Marc van Voorst tot Voorst (NVP): Works Councils and Private Equity

Marc van Voorst tot Voorst (NVP): Works Councils and Private Equity

Private Equity
Marc van Voorst tot Voorst-NVP-980x600.jpg

This column was originally written in Dutch. This is an English translation.

By Marc van Voorst tot Voorst, Deputy Director of the Dutch Association of Private Equity Companies (NVP)

On July 23, the editorial of Het Financieele Dagblad headlined: 'Private equity has an expensive duty'[1]. The FD stated that the influence and reach of private equity in the Netherlands has grown in recent years and that on balance the Netherlands is better off with this capital, which finances job growth and rescues ailing companies.

The same article emphasized that this growth also comes with responsibilities towards employees. Namely, that the private equity sector should respect the Rhineland polder and consultation model, and thus Dutch labor relations. The Dutch Association of Participation Companies endorses this vision and has for many years been a strong advocate of a good relationship with employees and works councils.

The polder model

The Netherlands is known for its polder culture, in which various stakeholders are heard and actively involved in the decision-making processes. For employees, this is institutionalized in the business community and organized in works councils (OR), which defend the interests of the employees within the company. Companies with more than 50 employees are required to have a works council.

The legal basis for every works council is the Works Councils Act, the WOR. This contains all rights and obligations. Thanks to the WOR, works councils have a solid and legally anchored position and an arsenal of powers. However, the WOR does not contain any guidelines on how to deal with a takeover, while for many works councils a takeover by a venture capital company is new and therefore unknown territory.

Practical advice

In 2017 (second edition in 2020), the Dutch Association of Participation Companies (NVP) wrote the document 'Works councils and private equity companies: advice from practice' in order to help works councils that are dealing with a venture capital company for the first time as a shareholder[2]. This document maps out the three phases of a takeover and makes suggestions for what the works council can do at what time. The recommendations are also linked to relevant WOR articles.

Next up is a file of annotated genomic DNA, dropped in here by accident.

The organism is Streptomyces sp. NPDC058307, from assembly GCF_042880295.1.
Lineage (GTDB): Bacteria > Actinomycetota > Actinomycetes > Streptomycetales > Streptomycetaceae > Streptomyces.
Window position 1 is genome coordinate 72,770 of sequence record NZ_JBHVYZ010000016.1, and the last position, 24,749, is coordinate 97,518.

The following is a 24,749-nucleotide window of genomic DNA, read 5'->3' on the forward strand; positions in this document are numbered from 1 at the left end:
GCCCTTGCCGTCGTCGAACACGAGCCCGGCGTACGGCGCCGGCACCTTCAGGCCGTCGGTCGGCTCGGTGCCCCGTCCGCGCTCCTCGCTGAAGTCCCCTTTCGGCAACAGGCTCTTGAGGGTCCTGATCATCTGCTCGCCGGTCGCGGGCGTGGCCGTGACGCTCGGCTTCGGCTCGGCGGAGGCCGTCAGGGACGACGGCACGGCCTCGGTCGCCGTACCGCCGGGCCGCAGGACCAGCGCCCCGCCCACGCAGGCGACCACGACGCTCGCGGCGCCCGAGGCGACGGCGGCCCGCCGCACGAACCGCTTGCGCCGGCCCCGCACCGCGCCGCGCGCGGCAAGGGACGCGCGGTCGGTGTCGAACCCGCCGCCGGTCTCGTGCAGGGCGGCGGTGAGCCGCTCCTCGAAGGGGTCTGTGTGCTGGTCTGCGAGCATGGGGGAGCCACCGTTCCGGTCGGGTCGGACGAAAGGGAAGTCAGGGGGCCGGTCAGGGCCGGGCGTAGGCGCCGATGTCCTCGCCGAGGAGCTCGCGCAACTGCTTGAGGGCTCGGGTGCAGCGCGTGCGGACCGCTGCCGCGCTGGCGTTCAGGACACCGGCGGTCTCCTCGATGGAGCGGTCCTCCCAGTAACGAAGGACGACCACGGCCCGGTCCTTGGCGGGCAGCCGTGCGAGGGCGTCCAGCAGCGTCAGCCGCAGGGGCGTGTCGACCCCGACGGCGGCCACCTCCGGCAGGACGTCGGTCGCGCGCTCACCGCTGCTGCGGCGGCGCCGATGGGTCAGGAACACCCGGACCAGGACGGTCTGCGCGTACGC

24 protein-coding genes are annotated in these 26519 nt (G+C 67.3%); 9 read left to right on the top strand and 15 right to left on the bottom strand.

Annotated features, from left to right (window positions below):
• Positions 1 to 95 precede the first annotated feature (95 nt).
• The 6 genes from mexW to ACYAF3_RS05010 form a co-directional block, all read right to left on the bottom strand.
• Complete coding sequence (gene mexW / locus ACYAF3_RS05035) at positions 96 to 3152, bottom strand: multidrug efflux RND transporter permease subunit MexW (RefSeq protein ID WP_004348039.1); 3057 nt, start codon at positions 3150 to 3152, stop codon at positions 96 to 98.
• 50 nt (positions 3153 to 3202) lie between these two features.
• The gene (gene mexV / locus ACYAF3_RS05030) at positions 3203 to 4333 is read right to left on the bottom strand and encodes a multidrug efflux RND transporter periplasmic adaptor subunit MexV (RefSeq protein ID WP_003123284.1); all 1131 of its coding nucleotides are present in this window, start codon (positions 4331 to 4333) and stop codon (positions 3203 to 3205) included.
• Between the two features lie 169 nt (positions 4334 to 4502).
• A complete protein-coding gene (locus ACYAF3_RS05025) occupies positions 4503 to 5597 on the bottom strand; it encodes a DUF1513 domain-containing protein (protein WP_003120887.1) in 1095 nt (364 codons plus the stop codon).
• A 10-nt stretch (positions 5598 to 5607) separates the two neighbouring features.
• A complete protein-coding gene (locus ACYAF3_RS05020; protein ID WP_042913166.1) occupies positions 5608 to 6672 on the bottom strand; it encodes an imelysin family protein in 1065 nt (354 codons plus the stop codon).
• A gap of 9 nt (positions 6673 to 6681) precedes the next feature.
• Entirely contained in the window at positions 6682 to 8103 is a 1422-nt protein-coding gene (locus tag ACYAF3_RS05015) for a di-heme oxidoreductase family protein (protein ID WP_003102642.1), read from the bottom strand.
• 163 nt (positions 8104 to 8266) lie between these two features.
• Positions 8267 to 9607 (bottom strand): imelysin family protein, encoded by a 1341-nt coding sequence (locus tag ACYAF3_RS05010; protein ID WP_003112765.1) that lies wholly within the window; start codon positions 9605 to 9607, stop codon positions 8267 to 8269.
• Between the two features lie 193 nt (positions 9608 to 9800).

Phase 1 is the run-up to a sale or acquisition. The sale of a company does not come out of the blue. The works council can ask management to stay informed about the strategic options. The works council can also proactively share its strategic vision for the future with the management.

Phase 2 is the negotiation with the buyer. Once the exclusive negotiations with one buyer have started, the time for the statutory request for advice on the accession of the new shareholder and possibly the acquisition of new credit will come close. It is important that the entire works council is now involved. The process can gain momentum at this stage.

Phase 3 concerns the cooperation with the new shareholder. In this phase, plans can be implemented and efforts can be made to realize growth ambitions. It is important in this phase to maintain good contacts with the new shareholder. Private equity firms benefit from good and constructive cooperation and will only support this initiative.

Exchange of knowledge

The document 'Works councils and venture capital companies: advice from practice' provides a series of advice for each of the three phases mentioned above. By following these, works councils are better prepared for takeovers. Advice is also given to private equity firms. Make the works council part of the plans and invest in facilities for employee participation, for example through training and knowledge exchange.

This document is widely shared within the private equity and venture capital sector in the Netherlands. An English version has also been prepared for our Anglo-Saxon members. This enables them to further immerse themselves in the Dutch way of doing business. Both the Dutch and English versions can be downloaded from our website. In short, the Rhineland model is also of paramount importance to us.

This article contains a personal opinion of Marc van Voorst tot Voorst